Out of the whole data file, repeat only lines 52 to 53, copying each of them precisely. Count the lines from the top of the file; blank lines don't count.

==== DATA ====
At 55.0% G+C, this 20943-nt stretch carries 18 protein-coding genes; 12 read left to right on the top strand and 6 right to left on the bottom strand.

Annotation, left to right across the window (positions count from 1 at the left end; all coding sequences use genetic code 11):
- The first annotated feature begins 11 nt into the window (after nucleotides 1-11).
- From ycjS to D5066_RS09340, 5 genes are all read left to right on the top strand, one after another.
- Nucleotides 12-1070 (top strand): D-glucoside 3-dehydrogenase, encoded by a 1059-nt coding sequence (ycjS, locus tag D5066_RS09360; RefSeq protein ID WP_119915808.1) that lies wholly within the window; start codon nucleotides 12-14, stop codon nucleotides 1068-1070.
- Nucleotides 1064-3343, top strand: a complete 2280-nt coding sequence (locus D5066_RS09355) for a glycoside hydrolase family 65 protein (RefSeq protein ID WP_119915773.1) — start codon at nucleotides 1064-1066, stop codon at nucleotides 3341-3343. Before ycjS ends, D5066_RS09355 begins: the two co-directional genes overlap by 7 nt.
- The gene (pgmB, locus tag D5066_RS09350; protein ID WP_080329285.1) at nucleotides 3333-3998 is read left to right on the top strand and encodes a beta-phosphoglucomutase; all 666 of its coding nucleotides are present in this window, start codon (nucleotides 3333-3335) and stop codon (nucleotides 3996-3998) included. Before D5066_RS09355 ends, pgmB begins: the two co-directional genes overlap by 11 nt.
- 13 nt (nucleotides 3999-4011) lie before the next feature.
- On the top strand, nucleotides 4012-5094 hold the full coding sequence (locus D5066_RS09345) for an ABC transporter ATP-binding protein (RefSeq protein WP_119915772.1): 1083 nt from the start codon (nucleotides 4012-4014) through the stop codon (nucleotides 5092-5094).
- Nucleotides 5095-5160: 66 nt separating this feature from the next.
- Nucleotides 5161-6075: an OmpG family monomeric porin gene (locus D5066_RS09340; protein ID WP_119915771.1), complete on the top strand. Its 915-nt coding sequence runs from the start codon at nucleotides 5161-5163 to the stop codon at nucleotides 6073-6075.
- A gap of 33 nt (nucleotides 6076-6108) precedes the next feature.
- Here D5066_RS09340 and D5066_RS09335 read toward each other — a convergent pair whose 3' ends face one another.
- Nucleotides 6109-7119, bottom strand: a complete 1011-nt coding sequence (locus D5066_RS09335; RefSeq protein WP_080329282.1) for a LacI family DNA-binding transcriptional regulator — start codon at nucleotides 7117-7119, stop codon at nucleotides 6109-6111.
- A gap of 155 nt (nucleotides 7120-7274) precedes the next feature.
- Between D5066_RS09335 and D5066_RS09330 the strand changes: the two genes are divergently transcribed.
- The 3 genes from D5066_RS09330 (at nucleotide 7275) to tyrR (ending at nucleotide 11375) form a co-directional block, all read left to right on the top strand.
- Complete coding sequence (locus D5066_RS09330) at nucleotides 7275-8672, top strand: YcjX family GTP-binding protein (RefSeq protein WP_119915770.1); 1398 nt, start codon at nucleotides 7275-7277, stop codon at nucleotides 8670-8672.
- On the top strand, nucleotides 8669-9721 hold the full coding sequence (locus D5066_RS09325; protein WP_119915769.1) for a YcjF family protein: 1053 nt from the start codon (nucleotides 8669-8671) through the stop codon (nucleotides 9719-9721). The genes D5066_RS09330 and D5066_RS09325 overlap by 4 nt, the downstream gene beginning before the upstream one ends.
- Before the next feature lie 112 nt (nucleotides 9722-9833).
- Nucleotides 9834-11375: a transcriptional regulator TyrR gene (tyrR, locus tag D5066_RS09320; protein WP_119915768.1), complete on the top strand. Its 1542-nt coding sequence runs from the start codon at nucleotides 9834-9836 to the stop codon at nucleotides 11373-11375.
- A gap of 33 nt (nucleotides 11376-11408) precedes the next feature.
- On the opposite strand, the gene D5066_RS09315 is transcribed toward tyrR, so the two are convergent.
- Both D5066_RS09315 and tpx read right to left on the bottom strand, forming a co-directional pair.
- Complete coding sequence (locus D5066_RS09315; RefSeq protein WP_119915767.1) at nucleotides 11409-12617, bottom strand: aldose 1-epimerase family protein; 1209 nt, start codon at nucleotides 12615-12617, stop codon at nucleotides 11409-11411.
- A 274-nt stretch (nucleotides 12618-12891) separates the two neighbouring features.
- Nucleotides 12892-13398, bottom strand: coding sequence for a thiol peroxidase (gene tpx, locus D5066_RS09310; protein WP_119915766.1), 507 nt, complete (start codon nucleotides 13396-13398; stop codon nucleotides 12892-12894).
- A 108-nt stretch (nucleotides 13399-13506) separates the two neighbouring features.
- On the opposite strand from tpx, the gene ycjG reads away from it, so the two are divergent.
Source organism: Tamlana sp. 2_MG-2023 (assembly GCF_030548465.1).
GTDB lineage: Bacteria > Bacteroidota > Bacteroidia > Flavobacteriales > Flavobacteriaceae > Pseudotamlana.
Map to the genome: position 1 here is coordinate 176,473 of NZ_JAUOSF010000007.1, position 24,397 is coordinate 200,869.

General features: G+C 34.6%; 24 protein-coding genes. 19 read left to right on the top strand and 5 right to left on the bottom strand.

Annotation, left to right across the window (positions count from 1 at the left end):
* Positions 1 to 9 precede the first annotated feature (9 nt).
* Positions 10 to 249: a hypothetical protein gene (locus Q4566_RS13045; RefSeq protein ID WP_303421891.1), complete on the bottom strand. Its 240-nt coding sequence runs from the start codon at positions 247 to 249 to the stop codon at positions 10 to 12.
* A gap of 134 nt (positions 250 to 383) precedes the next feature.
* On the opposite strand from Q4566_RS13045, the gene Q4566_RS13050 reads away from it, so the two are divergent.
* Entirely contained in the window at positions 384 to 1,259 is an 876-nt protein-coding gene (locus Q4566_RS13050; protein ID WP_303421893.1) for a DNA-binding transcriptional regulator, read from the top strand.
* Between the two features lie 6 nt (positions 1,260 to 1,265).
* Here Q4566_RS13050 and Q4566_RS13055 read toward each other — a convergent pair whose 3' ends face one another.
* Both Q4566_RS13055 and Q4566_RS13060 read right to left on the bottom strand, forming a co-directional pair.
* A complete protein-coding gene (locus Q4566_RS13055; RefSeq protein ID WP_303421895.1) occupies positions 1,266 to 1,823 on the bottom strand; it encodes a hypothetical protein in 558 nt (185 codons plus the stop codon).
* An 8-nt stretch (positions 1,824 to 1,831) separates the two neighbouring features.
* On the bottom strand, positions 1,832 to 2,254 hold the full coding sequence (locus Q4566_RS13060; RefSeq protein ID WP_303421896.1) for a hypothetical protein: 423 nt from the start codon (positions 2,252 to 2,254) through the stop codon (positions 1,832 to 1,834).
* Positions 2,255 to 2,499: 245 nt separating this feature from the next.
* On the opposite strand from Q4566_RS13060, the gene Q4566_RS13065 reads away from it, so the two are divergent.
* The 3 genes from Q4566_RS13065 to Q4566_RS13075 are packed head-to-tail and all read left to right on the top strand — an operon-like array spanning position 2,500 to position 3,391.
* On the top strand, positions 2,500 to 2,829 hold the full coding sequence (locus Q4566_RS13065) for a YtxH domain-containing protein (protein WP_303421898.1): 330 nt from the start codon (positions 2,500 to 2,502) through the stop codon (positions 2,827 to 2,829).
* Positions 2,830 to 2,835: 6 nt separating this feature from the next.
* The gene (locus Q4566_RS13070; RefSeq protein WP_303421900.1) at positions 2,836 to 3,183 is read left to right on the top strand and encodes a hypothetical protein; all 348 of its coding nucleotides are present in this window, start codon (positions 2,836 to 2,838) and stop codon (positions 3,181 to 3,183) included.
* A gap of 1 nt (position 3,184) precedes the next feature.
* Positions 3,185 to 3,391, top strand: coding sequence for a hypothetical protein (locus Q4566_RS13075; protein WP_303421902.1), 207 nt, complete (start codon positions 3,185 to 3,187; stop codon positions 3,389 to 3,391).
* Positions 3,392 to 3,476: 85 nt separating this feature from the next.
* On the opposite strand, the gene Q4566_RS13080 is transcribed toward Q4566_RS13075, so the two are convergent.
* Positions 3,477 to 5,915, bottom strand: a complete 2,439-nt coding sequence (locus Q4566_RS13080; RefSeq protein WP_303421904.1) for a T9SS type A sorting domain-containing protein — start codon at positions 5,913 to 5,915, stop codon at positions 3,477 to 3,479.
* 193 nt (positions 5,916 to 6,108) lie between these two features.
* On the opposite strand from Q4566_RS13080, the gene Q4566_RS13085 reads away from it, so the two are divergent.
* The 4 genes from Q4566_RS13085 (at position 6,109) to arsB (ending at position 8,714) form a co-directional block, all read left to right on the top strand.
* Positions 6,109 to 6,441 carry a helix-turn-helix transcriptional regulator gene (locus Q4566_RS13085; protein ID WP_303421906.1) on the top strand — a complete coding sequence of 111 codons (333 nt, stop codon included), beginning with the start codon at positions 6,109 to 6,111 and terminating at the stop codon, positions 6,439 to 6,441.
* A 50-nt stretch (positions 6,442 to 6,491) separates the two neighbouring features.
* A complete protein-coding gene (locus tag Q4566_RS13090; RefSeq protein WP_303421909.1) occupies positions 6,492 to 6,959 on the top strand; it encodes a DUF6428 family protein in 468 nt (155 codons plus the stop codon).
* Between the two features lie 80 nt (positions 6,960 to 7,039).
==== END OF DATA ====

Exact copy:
* A gap of 1 nt (position 3,184) precedes the next feature.
* Positions 3,185 to 3,391, top strand: coding sequence for a hypothetical protein (locus Q4566_RS13075; protein WP_303421902.1), 207 nt, complete (start codon positions 3,185 to 3,187; stop codon positions 3,389 to 3,391).